Behind Noelle Frost, Maryland field hockey holds onto 3-1 win over Penn State
Defender Bodil Keus fires a shot during Maryland field hockey's 3-1 win over Penn State on Sept. 20, 2019. (Gabby Baniqued/The Diamondback)
Noelle Frost knew what was coming.
Penn State’s penalty corner unit had just fired a shot past Frost, reducing Maryland field hockey’s lead to 3-1. And with the Nittany Lions creating yet another corner opportunity, the goalkeeper had an idea of what they’d attempt.
So when the ball shifted over to defender Anna Simon, the senior shot-stopper dove to her right, blocking off the bottom right corner.
Frost pushed the ball outside the cage, preserving Maryland’s two-goal lead. It was one of seven saves that Frost — the NFHCA’s Division I Defensive Player of the Week — would make in the fourth quarter to push the Terps to a tight 3-1 victory in their first Big Ten contest.
“In the fourth quarter, we kind of fell apart,” coach Missy Meharg said. “We got really sloppy … but all in all, I’m super pleased.”
Both the Terps and the Nittany Lions struggled to create chances in the first quarter, recording a combined three shots.
Maryland probed around the midfield, hoping to open up shooting lanes for its midfielders and attackers. But Penn State proved resolute, getting bodies in front of the ball to greatly diminish the quality of its opposition’s chances. Defender Kelee Kepage fired an effort over the bar, while midfielder Madison Maguire saw her shot whisk over the cage as well.
“In the break between the first and second quarter, I said two things,” Meharg said. “‘Take your restarts as fast as you can … and go forward with the ball.’ … I think they responded very well.”
Consequently, the game opened up in the second frame, with the Nittany Lions flashing a speculative ball across Frost’s goal line. But midfielder Emma Spisak wasn’t able to get strong contact on it, with Frost sliding across the goal mouth to deflect Spisak’s shot away from the cage.
Two minutes later, the Terps would be on top, with Lepage forcing goalkeeper Brie Barraco into a save. Maguire was active around the cage, though, eventually flicking the ball past Barraco to give the Terps the lead.
And Maryland would add to its lead toward the end of the half, with defender Bodil Keus finding the net from yet another penalty corner.
“We have very powerful, potent players in those [penalty corner] spots,” Meharg said. “It was a good outcome.”
As the game progressed into the second half, Penn State tried to increase its influence. However, Maryland’s forwards and midfielders stifled its midfielders, keeping the ball in the Terps’ half.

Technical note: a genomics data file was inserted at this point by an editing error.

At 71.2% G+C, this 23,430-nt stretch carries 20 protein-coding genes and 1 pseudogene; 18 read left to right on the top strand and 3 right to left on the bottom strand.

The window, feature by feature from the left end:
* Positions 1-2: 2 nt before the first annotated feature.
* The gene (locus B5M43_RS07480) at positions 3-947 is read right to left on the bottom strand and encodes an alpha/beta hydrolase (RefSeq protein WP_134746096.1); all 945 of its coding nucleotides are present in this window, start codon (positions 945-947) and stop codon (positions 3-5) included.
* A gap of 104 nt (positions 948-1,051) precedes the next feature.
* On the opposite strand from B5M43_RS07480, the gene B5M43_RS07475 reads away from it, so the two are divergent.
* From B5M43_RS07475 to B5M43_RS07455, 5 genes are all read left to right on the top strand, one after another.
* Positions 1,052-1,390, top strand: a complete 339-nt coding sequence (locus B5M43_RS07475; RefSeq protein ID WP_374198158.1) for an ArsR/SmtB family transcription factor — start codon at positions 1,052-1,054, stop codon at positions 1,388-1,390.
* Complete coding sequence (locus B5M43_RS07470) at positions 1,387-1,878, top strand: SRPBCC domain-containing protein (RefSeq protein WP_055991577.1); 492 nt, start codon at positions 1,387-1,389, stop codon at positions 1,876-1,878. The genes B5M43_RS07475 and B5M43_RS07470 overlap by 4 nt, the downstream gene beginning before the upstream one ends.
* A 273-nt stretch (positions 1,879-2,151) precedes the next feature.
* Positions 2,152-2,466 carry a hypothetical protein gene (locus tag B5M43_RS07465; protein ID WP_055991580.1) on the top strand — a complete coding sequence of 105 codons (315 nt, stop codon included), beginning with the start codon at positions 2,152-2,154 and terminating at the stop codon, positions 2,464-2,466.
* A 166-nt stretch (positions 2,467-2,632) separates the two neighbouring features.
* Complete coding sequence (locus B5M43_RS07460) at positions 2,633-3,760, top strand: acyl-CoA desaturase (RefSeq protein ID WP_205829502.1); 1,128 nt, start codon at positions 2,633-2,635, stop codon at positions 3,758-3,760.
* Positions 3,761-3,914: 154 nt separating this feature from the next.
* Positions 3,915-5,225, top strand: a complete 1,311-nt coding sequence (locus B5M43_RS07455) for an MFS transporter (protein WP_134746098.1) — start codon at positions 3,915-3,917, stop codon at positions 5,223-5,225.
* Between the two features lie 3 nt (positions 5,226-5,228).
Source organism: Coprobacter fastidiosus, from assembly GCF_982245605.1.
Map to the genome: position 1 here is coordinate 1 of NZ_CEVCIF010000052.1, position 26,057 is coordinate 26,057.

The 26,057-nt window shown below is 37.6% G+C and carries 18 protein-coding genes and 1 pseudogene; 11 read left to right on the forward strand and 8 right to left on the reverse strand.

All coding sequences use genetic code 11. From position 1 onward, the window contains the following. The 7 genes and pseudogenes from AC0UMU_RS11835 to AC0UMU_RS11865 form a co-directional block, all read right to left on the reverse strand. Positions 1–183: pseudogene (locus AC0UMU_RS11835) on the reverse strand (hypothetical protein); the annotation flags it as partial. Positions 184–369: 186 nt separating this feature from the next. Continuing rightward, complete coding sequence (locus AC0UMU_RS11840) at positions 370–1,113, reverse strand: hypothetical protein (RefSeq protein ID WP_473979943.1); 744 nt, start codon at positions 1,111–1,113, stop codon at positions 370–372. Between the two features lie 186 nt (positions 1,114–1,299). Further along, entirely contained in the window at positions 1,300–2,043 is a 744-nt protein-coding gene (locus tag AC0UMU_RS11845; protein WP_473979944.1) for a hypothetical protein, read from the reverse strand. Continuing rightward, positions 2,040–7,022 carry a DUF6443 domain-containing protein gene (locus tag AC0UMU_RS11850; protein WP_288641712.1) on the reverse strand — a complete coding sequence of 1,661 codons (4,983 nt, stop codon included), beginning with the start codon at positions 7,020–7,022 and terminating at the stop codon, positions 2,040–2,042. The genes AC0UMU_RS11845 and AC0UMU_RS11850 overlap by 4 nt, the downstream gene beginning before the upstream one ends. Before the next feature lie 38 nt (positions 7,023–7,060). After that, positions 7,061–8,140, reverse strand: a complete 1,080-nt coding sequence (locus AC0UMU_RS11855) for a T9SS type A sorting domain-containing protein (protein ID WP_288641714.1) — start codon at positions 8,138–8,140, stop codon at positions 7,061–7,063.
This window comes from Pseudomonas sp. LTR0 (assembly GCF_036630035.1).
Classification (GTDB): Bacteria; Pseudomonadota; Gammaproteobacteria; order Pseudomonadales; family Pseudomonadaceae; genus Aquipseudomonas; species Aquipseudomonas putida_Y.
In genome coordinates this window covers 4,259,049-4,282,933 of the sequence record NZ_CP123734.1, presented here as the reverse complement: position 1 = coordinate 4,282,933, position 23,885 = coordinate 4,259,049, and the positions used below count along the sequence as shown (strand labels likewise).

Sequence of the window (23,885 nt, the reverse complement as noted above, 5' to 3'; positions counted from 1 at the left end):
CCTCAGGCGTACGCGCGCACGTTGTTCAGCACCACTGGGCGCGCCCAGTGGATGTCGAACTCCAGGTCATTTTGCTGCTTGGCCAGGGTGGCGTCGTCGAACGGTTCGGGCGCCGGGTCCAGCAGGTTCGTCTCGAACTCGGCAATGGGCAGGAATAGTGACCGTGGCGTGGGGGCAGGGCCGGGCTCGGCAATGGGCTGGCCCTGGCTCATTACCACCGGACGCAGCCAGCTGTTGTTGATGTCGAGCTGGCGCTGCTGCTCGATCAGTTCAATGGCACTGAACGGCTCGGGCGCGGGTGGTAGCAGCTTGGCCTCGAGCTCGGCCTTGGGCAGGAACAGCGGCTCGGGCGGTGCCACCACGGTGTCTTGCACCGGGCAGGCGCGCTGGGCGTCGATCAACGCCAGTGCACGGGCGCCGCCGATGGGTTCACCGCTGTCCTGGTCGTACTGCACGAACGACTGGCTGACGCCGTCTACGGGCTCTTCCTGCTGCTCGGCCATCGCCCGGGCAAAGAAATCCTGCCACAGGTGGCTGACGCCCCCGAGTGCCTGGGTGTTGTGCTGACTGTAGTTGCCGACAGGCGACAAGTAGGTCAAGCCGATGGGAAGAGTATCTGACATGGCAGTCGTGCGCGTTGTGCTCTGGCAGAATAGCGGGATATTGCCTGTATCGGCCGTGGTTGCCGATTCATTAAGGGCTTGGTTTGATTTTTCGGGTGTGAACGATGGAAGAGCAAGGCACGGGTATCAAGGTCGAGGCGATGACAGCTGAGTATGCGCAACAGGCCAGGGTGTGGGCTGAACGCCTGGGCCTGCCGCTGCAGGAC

Eventually, the Terps would extend their lead to three, as forward Mayv Clune tipped a wayward Keus shot into the back of the cage — her first score of the season.
“Mayv is a phenomenal field hockey player,” Meharg said, “She’s a goalscorer, so I’m not surprised.”
The Terps recorded seven shots in the third period, a testament to their attacking mindset. And that mindset helped limit Penn State’s creativity, with the Nittany Lions recording a sole shot in the frame.
Despite the seemingly insurmountable lead, Penn State continued to search for a goal. And the Nittany Lions were rewarded for their increased intensity, forcing seven penalty corners in the fourth.
“We started off pretty well,” Frost said. “Towards the end, we got a little uncomposed when it came to the number of corners we gave up.”
With six minutes left in the fourth, midfielder/defender Madison Hutson whipped the ball beyond an outstretched Frost to break up Frost’s clean sheet.
And just 20 seconds later, Simon rocketed the ball into the cage off of a penalty corner. However, the defender hit the ball above the backboard, meaning that the goal was disallowed.
But the Nittany Lions continued to push on, peppering Frost’s cage throughout the fourth. The senior was equal to each of their efforts, though, preserving Maryland’s 3-1 win to open Big Ten play.
“We need to … keep our composure,” Keus said. “We keep improving from game to game, but the next Princeton game, it needs to be a level up.”
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